'Record' amount of drugs taken off streets as Northumbria Police seizures rise

‘Record amounts’ of harmful substances taken off the streets as drug seizures in Northumbria Police’s force area rise.

The National Police Chiefs' Council said officers across England and Wales are taking even more of the highest-harm illegal drugs off the streets and preventing them from bolstering a "multi-million pound illicit market".

Home Office data shows Northumbria Police made 5,087 drug seizures in 2019-20, up 8% compared to 4,699 the previous year.

That equated to a rate of 3,475 seizures per million population – above the national average of 2,808 per million.

Drug seizures rise across Northumbria Police

In Northumbria, cannabis was the most commonly seized drug, which was involved in 54% of seizures where the drug type was known in 2019-20. This was followed by cocaine (15%) and amphetamines (6%).

Drugs could not be classified in 14% of seizures, according to the data.

While neighbouring force area, Durham Constabulary, has also seen a rise with 1,704 drug seizures in 2019-20, up 3% compared to 1,660 the previous year.

In Durham, cannabis was the most commonly seized drug, which was involved in 55% of seizures where the drug type was known in 2019-20. This was followed by cocaine (9%) and amphetamines (3%).

Northumbria Police’s Detective Chief Inspector Paul Woods said: “Despite the unprecedented challenges brought about by the coronavirus, we have still manged to carry out a number of large-scale operations and investigations, seizing record-amounts of harmful substances and preventing them from being sold on our streets.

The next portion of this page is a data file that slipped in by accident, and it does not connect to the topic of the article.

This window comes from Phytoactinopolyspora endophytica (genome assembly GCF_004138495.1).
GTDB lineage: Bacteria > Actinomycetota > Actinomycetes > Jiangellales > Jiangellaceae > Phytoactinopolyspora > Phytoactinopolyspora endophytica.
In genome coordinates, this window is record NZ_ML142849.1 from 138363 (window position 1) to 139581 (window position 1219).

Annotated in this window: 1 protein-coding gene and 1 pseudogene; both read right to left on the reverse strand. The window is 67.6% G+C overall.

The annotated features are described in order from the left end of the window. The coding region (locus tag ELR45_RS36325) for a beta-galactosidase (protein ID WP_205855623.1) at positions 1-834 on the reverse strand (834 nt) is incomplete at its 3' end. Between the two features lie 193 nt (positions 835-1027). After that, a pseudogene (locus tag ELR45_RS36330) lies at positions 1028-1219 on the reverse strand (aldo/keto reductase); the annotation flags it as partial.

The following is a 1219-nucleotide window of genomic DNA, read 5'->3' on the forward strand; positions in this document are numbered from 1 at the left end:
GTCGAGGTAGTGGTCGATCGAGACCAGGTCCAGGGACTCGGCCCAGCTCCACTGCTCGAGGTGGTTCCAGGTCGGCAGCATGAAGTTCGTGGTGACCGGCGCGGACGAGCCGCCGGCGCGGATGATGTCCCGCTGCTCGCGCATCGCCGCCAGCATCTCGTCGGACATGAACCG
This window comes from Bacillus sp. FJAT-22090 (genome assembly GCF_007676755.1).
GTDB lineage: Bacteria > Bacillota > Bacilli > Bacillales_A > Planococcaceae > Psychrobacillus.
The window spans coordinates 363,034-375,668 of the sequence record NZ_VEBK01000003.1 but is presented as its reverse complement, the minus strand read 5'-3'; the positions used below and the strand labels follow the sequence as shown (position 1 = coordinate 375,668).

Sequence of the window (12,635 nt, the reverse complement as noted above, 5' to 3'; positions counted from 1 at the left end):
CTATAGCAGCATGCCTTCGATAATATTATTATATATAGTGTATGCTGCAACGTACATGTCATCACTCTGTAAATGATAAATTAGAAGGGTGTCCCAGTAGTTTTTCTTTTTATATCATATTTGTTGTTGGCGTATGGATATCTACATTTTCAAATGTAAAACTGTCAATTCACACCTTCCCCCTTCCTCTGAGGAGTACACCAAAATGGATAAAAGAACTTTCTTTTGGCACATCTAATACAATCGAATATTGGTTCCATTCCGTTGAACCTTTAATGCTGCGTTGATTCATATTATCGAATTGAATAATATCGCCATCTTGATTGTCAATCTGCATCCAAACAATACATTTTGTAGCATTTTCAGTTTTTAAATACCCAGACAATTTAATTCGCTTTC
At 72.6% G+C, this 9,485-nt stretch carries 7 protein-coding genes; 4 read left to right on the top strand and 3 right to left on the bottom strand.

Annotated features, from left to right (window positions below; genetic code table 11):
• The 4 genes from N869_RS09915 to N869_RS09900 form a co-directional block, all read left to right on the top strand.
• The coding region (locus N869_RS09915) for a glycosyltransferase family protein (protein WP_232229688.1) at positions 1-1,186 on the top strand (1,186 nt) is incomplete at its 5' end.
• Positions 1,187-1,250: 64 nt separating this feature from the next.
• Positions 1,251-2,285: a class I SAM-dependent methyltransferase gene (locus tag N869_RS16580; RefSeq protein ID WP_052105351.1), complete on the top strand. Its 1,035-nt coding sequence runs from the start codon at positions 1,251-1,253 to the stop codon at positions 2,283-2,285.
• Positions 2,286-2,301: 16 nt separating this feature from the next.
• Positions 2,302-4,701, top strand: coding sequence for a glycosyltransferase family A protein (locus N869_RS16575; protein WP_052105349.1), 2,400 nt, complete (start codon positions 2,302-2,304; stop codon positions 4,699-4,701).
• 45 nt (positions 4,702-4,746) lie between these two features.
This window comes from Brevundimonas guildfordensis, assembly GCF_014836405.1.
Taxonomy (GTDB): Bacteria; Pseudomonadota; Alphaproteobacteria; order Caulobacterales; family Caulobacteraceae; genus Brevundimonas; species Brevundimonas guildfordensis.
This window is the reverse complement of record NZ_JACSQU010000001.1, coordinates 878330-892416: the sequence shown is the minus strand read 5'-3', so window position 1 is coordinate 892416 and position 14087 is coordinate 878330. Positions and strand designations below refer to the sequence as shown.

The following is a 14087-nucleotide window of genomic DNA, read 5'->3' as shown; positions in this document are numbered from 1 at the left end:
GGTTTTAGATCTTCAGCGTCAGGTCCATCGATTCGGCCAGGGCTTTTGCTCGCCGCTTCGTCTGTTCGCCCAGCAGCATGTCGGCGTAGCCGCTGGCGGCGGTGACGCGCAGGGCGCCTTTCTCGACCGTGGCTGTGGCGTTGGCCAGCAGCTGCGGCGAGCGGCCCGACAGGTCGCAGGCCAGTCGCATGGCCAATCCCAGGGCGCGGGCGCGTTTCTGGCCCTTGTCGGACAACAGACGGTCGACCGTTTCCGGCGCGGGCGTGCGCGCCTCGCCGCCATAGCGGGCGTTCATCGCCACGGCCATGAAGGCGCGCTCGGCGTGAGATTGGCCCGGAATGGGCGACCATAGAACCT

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“Most notably this year, we took part in Operation Venetic – the country’s most significant crackdown on serious and organised crime, which saw some fantastic results and allowed us to dismantle a number of large-scale cannabis farms, as well as seizing large quantities of other drugs.

“I would like to make it clear that these figures from the Home Office are testament to the excellent disruption work which has been carried out this year and not as a result of a sudden surge in the use of cannabis or any other drug.

“Under the banner of Operation Sentinel, our initiative to tackle serious and organised crime, we will actively pursue you if you involve yourself in the supply of any illegal substances in our region, not just cannabis. We will seek to bring you before the courts and make sure your drugs and all proceeds related to your so-called business are seized.”

Across England and Wales, the number of drug seizures increased for the second consecutive year, reversing the steady fall seen since 2011-12.

Police and border forces recorded 183,000 seizures, a 20% rise compared to 2018-19.

This was “mainly driven by an increase in the number of seizures of class B drugs”, such as herbal cannabis and cannabis resin, according to a Home Office report.

A spokesman for Durham Constabulary added: “We constantly work with our partners to reduce the harm caused by drugs in our local communities and target those who are involved in supply.

“Whenever members of the community come forward to speak to us about the supply of illegal drugs in their area, they can be assured that we will act on that information and take decisive action.”

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